Cornucopia’s Take: According to a new meta-analysis, people with prolonged or high-level exposure to glyphosate (the active ingredient in Bayer/Monsanto’s Roundup) are 41% more likely to develop non-Hodgkin lymphoma. The study’s authors focused on the most extreme cases of glyphosate exposure, reasoning that those would be the most likely individuals to develop cancer if glyphosate is a factor. The EPA continues to assert that the herbicide is safe when applied per Bayer/Monsanto’s instruction. Glyphosate is prohibited from use in organic agriculture.


Weedkiller ‘raises risk of non-Hodgkin lymphoma by 41%’
The Guardian
by Carey Gillam

Study says evidence ‘supports link’ between exposure to glyphosate and increased risk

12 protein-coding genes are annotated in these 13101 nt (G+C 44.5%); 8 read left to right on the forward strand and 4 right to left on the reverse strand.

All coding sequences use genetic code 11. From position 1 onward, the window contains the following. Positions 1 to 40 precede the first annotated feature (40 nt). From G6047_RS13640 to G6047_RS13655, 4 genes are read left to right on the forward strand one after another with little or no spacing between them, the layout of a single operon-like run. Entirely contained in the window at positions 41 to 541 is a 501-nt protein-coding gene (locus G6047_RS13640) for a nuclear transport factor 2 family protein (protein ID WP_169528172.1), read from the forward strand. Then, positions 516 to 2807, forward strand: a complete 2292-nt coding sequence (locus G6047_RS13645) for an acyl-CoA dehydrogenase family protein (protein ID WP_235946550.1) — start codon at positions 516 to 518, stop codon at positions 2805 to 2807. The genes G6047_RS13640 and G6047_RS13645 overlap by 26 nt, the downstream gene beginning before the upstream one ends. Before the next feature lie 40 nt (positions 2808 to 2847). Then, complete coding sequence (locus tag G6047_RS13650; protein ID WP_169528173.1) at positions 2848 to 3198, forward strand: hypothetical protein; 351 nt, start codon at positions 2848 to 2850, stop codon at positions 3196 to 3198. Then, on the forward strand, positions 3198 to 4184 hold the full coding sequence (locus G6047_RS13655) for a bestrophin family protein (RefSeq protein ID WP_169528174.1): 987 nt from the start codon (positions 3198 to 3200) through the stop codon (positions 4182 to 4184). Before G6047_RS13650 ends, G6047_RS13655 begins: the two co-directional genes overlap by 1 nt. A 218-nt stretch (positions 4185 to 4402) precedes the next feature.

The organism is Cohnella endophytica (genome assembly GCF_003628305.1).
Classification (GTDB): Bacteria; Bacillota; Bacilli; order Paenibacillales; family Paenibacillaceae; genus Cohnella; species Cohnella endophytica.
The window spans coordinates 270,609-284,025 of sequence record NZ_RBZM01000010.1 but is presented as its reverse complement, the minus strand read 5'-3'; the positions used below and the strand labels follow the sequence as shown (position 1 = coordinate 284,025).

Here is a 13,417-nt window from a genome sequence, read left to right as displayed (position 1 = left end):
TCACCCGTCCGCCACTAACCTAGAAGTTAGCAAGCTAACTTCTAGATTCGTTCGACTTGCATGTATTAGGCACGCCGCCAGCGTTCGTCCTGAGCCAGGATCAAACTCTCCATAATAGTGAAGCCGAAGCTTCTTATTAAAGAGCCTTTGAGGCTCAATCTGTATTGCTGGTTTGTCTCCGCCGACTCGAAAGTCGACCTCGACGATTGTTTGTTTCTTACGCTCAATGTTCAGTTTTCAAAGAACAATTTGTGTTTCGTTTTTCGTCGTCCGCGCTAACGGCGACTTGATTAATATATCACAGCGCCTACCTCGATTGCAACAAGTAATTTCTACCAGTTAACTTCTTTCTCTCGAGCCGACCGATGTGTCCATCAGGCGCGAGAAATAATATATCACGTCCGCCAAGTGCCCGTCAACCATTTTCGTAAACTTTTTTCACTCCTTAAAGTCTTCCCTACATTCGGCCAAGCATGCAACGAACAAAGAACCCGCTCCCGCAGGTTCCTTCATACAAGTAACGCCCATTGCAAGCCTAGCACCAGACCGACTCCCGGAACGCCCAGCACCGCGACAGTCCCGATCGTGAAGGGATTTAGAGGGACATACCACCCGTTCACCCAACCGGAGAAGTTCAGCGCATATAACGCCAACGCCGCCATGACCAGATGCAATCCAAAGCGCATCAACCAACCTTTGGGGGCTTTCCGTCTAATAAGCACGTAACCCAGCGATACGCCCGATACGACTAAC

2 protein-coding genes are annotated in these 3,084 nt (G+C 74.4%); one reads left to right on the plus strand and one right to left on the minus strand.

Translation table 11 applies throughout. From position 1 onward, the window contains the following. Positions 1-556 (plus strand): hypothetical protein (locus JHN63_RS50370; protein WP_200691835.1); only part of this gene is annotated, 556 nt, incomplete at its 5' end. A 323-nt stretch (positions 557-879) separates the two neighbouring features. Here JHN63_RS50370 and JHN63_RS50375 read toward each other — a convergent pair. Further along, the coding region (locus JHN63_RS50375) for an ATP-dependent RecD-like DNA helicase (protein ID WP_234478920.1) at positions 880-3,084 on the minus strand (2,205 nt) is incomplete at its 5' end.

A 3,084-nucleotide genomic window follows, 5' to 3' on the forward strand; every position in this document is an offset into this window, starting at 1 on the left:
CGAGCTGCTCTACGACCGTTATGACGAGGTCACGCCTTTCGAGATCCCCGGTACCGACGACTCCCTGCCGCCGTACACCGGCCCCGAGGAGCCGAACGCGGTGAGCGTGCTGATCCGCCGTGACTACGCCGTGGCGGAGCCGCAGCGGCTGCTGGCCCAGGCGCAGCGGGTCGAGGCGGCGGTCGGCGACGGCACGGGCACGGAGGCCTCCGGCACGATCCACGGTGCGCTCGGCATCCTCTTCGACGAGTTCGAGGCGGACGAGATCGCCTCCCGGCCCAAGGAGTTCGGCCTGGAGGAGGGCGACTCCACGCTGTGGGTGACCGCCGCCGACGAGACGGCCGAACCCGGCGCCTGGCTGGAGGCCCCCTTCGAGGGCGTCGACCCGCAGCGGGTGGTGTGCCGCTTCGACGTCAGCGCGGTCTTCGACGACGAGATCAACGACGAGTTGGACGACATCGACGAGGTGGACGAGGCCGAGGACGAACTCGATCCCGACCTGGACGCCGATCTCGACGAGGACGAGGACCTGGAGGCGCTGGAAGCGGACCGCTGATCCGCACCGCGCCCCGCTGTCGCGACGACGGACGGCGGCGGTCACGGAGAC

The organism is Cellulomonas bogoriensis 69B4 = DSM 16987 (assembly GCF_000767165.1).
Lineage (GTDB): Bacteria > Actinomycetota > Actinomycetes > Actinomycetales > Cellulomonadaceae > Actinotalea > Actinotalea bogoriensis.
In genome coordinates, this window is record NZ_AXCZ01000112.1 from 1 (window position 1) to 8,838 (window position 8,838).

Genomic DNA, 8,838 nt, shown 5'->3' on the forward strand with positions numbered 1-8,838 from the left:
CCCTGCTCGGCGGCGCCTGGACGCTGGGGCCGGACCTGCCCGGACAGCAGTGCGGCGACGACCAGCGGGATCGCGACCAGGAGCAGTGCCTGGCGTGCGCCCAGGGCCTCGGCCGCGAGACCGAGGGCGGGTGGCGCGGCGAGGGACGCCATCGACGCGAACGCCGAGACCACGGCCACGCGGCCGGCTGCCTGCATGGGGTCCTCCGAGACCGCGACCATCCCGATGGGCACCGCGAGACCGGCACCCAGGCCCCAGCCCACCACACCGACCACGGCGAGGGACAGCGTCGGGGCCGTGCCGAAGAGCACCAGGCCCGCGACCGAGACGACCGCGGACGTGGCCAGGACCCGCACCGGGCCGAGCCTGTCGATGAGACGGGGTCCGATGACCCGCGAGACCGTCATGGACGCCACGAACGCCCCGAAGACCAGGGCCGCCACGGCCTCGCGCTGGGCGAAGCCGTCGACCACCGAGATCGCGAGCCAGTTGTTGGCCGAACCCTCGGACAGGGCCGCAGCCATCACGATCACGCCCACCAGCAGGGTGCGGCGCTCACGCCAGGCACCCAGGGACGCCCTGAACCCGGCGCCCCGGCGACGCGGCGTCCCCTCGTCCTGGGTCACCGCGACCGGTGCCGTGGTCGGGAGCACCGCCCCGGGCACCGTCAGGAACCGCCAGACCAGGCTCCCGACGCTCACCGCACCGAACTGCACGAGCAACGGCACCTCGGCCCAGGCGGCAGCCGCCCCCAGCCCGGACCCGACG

Source: Alex Proimos, Flickr

A broad new scientific analysis of the cancer-causing potential of glyphosate herbicides, the most widely used weedkilling products in the world, has found that people with high exposures to the popular pesticides have a 41% increased risk of developing a type of cancer called non-Hodgkin lymphoma.

The evidence “supports a compelling link” between exposures to glyphosate-based herbicides and increased risk for non-Hodgkin lymphoma (NHL), the authors concluded, though they said the specific numerical risk estimates should be interpreted with caution.

The findings by five US scientists contradict the US Environmental Protection Agency’s (EPA) assurances of safety over the weed killer and come as regulators in several countries consider limiting the use of glyphosate-based products in farming. Read Full Article »